Cholera is the most prominent diarrheal disease in Bangladesh. Its widespread infection is due to unsanitary conditions because of constant, invasive flooding. Worldwide cholera kills about 110,000 people each year, and medical agencies around the world have been trying to reduce the number of infections for decades (WHO).
Oral rehydration therapy is used to treat cholera patients, relieving dehydrated bodies with fluids packed with nutrients and electrolytes. Oral cholera vaccines are also available. In an article published in The Lancet last week, scientists showed the impact of supplying an entire vulnerable population with a cholera vaccine. The vaccine is called Shanchol, and it works by killing whole cells of cholera bacteria (StopCholera).
In an interview on Friday with The Lancet's Richard Lane, scientist Firdausi Qadri from the International Centre for Diarrhoeal Disease and Research shared her experience with the cholera study in Bangladesh. In addition to flooding, the highly migrating population in Bangladesh is another roadblock for anti-cholera campaigns, Qadri explained. However, the "real-life study" they were able to conduct administering Shanchol to people in Bangladesh showed 53% protection. Qadri emphasized that "the important thing is that protection was sustained for two years in all age groups." The elements of vaccine sustainability and longevity are vital for the success of Shanchol in Bangladesh. It only costs 3.70$ for two doses of the vaccine and does not require a buffer for administration, in comparison to the "Traveler's Vaccine," also known as Dukoral (International Vaccine Institute). Lifestyle habits such as handwashing and maintaining good hygiene surprisingly did not have a significant effect on reducing cases of cholera when compared to vaccine administration.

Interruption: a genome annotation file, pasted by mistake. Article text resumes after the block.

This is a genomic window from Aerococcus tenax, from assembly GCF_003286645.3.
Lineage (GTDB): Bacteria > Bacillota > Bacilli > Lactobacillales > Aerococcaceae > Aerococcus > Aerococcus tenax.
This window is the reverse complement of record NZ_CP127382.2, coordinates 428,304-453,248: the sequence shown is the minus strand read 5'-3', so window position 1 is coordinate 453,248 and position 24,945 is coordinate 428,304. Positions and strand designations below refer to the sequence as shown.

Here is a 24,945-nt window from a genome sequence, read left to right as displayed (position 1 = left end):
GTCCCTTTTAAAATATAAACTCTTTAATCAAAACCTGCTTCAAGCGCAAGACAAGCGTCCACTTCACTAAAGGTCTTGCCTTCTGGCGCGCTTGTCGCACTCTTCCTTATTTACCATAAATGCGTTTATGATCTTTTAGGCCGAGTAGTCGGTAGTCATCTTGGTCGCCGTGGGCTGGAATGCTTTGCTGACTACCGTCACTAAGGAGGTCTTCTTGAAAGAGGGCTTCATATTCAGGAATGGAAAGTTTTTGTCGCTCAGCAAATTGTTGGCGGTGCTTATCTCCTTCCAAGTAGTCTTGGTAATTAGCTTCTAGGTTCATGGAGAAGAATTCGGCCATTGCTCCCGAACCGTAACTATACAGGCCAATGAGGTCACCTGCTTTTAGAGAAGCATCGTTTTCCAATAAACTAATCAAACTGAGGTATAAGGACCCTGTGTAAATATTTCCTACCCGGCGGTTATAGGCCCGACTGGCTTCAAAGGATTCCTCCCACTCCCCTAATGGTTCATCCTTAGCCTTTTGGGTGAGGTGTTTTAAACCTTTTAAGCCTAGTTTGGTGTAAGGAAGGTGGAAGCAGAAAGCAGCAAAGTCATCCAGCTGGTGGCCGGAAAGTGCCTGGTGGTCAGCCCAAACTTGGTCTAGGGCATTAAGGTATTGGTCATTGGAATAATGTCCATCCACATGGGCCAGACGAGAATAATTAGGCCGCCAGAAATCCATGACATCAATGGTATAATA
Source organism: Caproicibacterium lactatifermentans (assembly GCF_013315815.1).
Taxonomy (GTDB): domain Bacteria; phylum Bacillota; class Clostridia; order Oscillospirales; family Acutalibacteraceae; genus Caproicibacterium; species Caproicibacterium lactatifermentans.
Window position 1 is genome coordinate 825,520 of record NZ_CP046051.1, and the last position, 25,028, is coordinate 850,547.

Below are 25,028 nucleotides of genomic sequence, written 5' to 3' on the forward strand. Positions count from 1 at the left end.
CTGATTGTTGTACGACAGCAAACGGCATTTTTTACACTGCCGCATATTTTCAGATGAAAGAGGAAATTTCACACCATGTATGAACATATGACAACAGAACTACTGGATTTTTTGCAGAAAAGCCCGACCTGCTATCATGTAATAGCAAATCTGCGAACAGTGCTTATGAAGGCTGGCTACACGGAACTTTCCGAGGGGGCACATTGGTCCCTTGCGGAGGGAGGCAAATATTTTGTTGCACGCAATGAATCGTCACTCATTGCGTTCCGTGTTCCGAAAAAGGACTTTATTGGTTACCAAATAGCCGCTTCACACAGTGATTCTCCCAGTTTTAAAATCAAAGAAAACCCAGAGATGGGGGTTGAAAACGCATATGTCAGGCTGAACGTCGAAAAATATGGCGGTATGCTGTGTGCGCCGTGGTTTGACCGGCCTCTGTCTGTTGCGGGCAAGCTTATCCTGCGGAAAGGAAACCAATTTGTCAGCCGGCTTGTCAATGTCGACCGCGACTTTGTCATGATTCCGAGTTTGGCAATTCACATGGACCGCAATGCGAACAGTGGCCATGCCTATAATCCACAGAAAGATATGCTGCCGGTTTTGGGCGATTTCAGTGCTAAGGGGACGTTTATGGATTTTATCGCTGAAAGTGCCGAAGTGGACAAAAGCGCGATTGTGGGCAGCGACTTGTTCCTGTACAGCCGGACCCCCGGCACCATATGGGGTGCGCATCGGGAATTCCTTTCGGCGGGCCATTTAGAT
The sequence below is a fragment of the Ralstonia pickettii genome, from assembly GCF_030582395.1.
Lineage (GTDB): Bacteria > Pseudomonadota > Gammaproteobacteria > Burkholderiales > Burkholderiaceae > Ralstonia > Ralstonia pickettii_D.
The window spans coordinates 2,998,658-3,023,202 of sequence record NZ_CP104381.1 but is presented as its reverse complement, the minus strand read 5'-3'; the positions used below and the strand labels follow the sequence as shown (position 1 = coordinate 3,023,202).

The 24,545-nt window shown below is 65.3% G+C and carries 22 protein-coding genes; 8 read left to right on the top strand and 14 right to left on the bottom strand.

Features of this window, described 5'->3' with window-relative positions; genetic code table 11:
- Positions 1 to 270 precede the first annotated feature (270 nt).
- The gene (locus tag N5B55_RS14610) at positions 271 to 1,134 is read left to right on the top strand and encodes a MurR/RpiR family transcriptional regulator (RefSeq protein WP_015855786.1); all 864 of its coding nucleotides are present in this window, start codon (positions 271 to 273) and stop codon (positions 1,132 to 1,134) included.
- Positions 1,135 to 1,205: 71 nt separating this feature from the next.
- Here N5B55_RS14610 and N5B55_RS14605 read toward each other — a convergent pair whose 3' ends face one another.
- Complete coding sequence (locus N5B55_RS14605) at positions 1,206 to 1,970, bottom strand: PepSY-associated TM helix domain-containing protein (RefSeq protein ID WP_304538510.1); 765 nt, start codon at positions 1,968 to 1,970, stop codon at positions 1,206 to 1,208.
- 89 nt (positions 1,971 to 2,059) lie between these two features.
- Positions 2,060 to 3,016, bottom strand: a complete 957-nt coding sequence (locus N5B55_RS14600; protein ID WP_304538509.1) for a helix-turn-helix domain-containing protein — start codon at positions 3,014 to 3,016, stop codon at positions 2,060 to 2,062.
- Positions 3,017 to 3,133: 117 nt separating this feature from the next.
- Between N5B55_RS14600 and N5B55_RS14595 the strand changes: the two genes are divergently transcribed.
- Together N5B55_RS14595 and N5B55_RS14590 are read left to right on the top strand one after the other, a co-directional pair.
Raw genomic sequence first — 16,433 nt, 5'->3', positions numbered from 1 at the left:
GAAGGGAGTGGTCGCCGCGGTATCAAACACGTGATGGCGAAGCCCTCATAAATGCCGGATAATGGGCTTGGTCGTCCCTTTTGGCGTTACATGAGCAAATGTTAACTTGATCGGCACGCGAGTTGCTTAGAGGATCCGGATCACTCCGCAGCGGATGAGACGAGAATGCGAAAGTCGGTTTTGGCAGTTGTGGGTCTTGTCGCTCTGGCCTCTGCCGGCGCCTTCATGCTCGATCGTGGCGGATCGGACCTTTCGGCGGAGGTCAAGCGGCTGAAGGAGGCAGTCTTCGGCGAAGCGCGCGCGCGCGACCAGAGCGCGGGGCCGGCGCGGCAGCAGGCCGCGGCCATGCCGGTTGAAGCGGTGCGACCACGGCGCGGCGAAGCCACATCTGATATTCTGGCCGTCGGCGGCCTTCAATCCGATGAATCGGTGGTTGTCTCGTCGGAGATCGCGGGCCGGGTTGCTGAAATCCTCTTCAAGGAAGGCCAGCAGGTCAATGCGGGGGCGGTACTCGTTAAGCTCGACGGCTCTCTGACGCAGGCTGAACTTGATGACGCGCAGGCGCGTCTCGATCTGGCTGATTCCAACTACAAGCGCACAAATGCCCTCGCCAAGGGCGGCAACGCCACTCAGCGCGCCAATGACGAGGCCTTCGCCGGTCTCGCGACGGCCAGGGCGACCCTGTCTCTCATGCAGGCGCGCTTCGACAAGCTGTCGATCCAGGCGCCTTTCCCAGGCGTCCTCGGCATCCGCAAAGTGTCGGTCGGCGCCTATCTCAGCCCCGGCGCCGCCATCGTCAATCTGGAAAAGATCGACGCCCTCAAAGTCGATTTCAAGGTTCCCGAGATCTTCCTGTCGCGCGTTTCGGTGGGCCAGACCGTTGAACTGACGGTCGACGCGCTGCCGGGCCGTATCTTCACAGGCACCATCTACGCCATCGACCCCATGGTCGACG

The National Immunization Program of Bangladesh strives to continue "looking at different strategies for using the vaccine in Bangladesh." Among these strategies include enabling Shanchol to be locally produced, increasing its ability to be produced at an even lower cost.
Currently in Bangladesh, 25 million people out of the 160 million total population are at risk for cholera. Hopefully with the continued production, distribution, and usage of the Shanchol vaccine, these numbers of vulnerable people will decrease to the point where cholera is no longer endemic in Bangladesh.
Source: The Lancet
Epidemiologist Dr. David Boulware discusses in more detail cholera virulence and the cholera pandemic:
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